“Where Are You From?”

Turkey, mashed potatoes, cranberry sauce, and stuffing: the all-American meal. It was Family Weekend, and hundreds of families sat together in Smith Center, talking, eating, and enjoying each other’s company. As I savored the familiar and homey meal, the mother of a classmate turned to me smiling, and posed perhaps the most typical question asked of me: “Where are you from?”

“I’m from California,” I responded.

She smiled at me, as an adult would smile at a small child who misunderstood a question, and responded, “But, where are you from?”

“I’m from California.”

Her expression of utter confusion left me in no doubt of her preconceived notions of me. She clearly did not believe I was really American because of the way I dressed. She turned away flustered and hurriedly struck up a conversation with the person sitting beside her. I sat there, nonplussed. I thought to myself, if she assumed I was a foreigner and wouldn’t believe me if I responded otherwise, why even ask? What answer would she have been satisfied with?

It’s not that I have a problem with someone asking me where I am from; it is a very common question at boarding schools. However, if I answer and am immediately disbelieved and re-questioned, it becomes a belittling experience. This conversation is a classic example of a microaggression: a subtle or unintentional act of discrimination based on an assumption of a marginalized group of people. As a hijab-wearing young woman in America, I have been experiencing microaggressions before I even knew what they were.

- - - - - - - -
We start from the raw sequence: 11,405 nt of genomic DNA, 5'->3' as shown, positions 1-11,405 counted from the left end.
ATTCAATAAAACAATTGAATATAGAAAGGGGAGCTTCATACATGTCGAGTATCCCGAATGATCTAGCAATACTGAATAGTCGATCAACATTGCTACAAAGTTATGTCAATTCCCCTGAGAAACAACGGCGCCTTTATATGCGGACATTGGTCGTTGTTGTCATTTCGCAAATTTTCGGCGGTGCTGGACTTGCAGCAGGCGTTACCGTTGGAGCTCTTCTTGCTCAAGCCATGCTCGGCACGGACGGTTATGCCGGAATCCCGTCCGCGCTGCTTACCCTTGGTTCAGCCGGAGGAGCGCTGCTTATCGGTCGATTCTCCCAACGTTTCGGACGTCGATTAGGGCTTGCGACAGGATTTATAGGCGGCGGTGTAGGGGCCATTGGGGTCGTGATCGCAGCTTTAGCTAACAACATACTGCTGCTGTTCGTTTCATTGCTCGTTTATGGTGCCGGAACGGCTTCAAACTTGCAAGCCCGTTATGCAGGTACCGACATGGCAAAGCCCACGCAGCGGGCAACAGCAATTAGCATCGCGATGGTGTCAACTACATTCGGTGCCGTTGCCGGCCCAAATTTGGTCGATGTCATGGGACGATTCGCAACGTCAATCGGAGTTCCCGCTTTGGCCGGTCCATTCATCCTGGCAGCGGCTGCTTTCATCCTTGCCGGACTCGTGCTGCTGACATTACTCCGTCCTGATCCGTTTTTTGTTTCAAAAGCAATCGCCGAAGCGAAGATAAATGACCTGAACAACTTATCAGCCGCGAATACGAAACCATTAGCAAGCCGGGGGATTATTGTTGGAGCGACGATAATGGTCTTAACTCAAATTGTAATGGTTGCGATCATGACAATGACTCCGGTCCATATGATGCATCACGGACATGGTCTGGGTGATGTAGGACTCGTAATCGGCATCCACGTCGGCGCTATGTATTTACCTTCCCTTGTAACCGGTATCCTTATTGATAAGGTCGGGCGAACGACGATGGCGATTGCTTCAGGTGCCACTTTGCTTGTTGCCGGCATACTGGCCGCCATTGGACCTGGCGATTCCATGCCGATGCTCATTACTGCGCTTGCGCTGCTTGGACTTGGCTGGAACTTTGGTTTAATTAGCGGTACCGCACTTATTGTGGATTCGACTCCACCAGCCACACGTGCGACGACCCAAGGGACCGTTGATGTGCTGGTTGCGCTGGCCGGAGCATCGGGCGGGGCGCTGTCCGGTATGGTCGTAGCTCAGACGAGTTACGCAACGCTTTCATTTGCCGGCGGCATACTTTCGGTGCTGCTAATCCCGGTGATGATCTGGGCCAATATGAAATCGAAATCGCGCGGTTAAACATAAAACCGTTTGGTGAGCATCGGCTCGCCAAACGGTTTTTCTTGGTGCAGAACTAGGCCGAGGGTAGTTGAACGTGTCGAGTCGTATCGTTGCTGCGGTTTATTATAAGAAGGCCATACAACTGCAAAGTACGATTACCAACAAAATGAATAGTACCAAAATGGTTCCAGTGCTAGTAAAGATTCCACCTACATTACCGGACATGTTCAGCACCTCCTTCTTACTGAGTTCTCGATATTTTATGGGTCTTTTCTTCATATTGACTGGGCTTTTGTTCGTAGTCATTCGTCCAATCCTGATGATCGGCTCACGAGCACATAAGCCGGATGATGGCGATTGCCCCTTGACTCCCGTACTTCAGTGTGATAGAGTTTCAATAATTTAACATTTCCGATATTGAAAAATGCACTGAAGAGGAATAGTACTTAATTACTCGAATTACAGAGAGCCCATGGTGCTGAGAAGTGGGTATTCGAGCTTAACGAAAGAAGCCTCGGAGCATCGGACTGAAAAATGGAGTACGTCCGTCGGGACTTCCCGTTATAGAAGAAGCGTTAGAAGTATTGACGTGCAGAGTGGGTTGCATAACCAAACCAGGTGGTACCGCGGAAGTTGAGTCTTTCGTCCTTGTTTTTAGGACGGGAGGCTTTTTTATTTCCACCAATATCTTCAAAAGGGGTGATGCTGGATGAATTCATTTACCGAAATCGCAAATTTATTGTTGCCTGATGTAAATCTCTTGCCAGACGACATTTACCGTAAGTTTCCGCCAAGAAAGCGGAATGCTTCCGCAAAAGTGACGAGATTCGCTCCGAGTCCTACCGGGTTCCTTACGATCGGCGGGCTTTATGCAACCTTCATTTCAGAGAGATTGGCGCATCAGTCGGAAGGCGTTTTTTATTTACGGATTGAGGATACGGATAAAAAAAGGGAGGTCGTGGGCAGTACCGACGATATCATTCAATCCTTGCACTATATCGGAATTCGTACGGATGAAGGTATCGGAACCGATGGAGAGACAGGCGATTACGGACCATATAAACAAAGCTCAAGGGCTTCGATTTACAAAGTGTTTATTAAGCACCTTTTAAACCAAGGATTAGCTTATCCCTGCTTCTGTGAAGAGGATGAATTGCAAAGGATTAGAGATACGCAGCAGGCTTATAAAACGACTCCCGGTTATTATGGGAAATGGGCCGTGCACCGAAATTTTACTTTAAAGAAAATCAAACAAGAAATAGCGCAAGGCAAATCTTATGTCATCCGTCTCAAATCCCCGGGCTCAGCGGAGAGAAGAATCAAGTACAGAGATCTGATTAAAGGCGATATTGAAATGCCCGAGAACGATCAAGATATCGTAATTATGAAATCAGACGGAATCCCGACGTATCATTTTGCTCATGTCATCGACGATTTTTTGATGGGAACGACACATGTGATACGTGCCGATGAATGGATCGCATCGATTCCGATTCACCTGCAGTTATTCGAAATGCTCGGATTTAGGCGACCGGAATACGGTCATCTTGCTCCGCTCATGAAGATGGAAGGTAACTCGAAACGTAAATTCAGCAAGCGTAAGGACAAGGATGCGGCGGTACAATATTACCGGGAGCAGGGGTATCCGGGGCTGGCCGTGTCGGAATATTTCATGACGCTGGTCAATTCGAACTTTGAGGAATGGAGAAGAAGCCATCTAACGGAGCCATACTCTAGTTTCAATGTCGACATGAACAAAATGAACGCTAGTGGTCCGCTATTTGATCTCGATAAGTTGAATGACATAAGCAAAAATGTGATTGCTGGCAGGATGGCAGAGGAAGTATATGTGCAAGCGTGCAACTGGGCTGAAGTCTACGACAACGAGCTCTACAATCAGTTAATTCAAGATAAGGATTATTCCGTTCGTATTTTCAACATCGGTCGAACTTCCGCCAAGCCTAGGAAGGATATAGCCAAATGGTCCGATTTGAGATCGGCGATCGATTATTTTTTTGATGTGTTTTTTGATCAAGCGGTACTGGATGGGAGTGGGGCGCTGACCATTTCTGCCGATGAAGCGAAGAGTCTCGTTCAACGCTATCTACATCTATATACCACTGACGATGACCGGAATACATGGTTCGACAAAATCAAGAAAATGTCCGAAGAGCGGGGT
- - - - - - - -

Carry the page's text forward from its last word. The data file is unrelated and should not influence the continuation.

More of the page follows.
What so many people overlook is the fact that Muslims have been in this country since before it was founded. For example, at least two soldiers who served under General George Washington in the Continental Army were Muslim. Many enslaved Africans practiced Islam as well. Muslims have made valuable contributions to this country for centuries. So, as mind-blowing as it might be to some people, it is very possible for someone who happens to practice Islam to be American. They could be like me, an American born into a Muslim family, or like my mother, who is from Missouri and chose to convert to Islam in her twenties, or like my father, who is a Muslim from Morocco and also an American citizen.

Unfortunately, the stereotype of Muslims being foreigners is just the tip of the iceberg; there are far more hurtful and besmirching misconceptions. “Terrorist,” “extremist,” and “alien” are just a few examples of the labels regularly associated with Muslims. The thing about microaggressions is that while the intentions of the perpetrator are rarely sinister, they still stem from underlying prejudices and stereotypes. So when you say, “Wow, you speak really good English for a Muslim,” (which has been said to my mother several times), you likely mean it as a compliment, but it comes off as very offensive. Microaggressions like these make the victim feel removed and alienated from the rest of the community.

If you’d rather cling to your assumptions without being challenged, don’t ask. Better yet, ask and accept the answer given. Most importantly, learn to identify and correct your own prejudices and stereotypes.

Leila El Alam is a Junior from Andover, Mass.